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Title GSI Source Protection Areas
Description

Areas surrounding individual groundwater sources are termed source protection areas (SPAs). Two source protection areas are recommended for delineation: • Inner Protection Area (SI); • Outer Protection Area (SO), encompassing the remainder of the source catchment area or ZOC. Inner Protection Area (SI) This area is designed to protect against the effects of human activities that might have an immediate effect on the source and, in particular, against microbial pollution. The area is defined by a 100-day time of travel (TOT) from any point below the water table to the source. (The TOT varies significantly between regulatory agencies in different countries. The 100-day limit is chosen for Ireland as a relatively conservative limit to allow for the heterogeneous nature of Irish aquifers and to reduce the risk of pollution from bacteria and viruses, which in some circumstances can live longer than 50 days in groundwater.) In karst areas, it will not usually be feasible to delineate 100-day TOT boundaries, as there are large variations in permeability, high flow velocities and a low level of predictability. In these areas, the total catchment area of the source will frequently be classed as SI. Outer Protection Area (SO) This area covers the remainder of the ZOC (or complete catchment area) of the groundwater source. It is defined as the area needed to support an abstraction from long-term groundwater recharge i.e. the proportion of effective rainfall that infiltrates to the water table. The abstraction rate used in delineating the zone will depend on the views and recommendations of the source owner. A factor of safety can be taken into account whereby the maximum daily abstraction rate is increased (typically by 50%) for expansion of the ZOC in dry periods, and possibly to allow for possible future increases in abstraction. In order to take account of the heterogeneity of many Irish aquifers and possible errors in estimating the groundwater flow direction, a variation in the flow direction (typically ±10-20°) is frequently included as a safety margin in delineating the ZOC. In delineating the inner (SI) and outer (SO) protection areas, there are two broad approaches: first, using arbitrary fixed radii, which do not incorporate hydrogeological considerations; and secondly, a scientific approach using hydrogeological information and analysis, in particular the hydrogeological characteristics of the aquifer, the direction of groundwater flow, the pumping rate and the recharge. The SPAs in this dataset are based on scientific, hydrogeological mapping. There are several hydrogeological methods for delineating SPAs. They vary in complexity, cost and the level of data and hydrogeological analysis required. Four methods, in order of increasing technical sophistication, are used: (i) calculated fixed radius; (ii) analytical methods; (iii) hydrogeological mapping; and (iv) numerical modelling. The GSI and EPA use the latter three methods for Source Protection Area delineation for public supplies. Even with relatively good hydrogeological data, the heterogeneity of Irish aquifers will generally prevent the delineation of definitive SPA boundaries. Consequently, the boundaries must be seen as a guide for decision-making, which can be reappraised in the light of new knowledge or changed circumstances. The boundaries of the SPAs are based on the horizontal flow of water to the source and, in the case particularly of the Inner Protection Area, on the time of travel in the aquifer. Consequently, the vertical movement of a water particle or contaminant from the land surface to the water table is not taken into account. This vertical movement is a critical factor in contaminant attenuation, contaminant flow velocities and in dictating the likelihood of contamination. It can be taken into account by mapping the groundwater vulnerability to contamination.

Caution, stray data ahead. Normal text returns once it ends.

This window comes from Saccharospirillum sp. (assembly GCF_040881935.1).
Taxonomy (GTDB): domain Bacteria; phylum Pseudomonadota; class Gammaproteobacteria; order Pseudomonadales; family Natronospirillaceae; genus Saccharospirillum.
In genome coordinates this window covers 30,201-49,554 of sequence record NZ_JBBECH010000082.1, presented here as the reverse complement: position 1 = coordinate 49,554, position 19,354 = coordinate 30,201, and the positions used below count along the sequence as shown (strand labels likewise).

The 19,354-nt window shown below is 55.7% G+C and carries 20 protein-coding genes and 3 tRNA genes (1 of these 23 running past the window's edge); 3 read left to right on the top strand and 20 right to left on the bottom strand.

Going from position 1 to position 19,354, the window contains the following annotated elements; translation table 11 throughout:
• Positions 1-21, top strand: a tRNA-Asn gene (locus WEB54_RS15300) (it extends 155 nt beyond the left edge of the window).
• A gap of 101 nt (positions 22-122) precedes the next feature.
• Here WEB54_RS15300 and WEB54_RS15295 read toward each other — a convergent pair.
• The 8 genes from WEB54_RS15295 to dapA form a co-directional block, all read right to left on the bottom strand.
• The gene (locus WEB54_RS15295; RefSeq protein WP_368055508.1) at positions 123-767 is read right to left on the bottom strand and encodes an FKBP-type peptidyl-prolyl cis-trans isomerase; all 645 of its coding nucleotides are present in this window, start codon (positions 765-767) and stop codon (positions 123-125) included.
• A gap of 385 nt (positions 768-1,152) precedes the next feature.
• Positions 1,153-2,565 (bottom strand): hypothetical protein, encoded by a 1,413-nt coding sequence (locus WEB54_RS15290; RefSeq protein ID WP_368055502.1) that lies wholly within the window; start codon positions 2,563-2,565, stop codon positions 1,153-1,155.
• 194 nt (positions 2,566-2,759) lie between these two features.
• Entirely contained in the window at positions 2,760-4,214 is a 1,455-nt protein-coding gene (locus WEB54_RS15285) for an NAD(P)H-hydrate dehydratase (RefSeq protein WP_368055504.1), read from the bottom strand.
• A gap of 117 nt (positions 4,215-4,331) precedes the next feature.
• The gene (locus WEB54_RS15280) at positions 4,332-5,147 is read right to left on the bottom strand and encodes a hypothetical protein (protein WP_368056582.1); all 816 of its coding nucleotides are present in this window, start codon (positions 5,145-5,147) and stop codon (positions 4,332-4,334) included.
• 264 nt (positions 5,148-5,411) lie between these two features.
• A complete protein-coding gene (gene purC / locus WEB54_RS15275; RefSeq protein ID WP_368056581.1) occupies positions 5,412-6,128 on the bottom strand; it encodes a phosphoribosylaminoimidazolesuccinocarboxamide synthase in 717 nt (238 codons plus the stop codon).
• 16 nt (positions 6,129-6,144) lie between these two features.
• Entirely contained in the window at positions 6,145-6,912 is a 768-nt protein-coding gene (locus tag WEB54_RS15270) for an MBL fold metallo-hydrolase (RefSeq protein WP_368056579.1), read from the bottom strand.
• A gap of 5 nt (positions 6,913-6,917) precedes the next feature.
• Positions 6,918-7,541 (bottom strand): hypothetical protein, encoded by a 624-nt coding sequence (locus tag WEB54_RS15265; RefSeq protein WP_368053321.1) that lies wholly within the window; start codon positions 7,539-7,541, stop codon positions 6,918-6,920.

Contact Point name: Groundwater Section
email: info@gsi.ie
phone: +353-1-6782000
Keywords earth science, environment, freshwater pollution, geology, geoscientificinformation, groundwater, groundwater pollution, groundwater protection schemes, groundwater quality, hydrogeology, hydrology, hydrosphere, ireland, science, source portection area, subsoil permeability, water, water contamination, water geographic, water quality
Theme Science and Technology
Publisher Geological Survey of Ireland
Issue Date 12 Jan 2012
Conforms To The INSPIRE Directive or INSPIRE lays down a general framework for a Spatial Data Infrastructure (SDI) for the purposes of European Community environmental policies and policies or activities which may have an impact on the environment.
Last Modification Date 18 Nov 2016
Publication Frequency as needed
Language eng
Landing Page None
Geographic Coverage North: 55.37999, South: 51.44555, East: -6.01306, West: -10.47472
Vertical Extent Domain name: sea level, Min value: 0, Max value: 1041
Lineage Areas surrounding individual groundwater sources are termed source protection areas (SPAs). Two source protection areas are recommended for delineation: • Inner Protection Area (SI); • Outer Protection Area (SO), encompassing the remainder of the source catchment area or ZOC.
Temporal Extent From: 2008-01-16 00:00, To: 2011-07-14 00:00
Spatial Reference System http://www.opengis.net/def/crs/EPSG/0/29903
Spatial Resolution 50000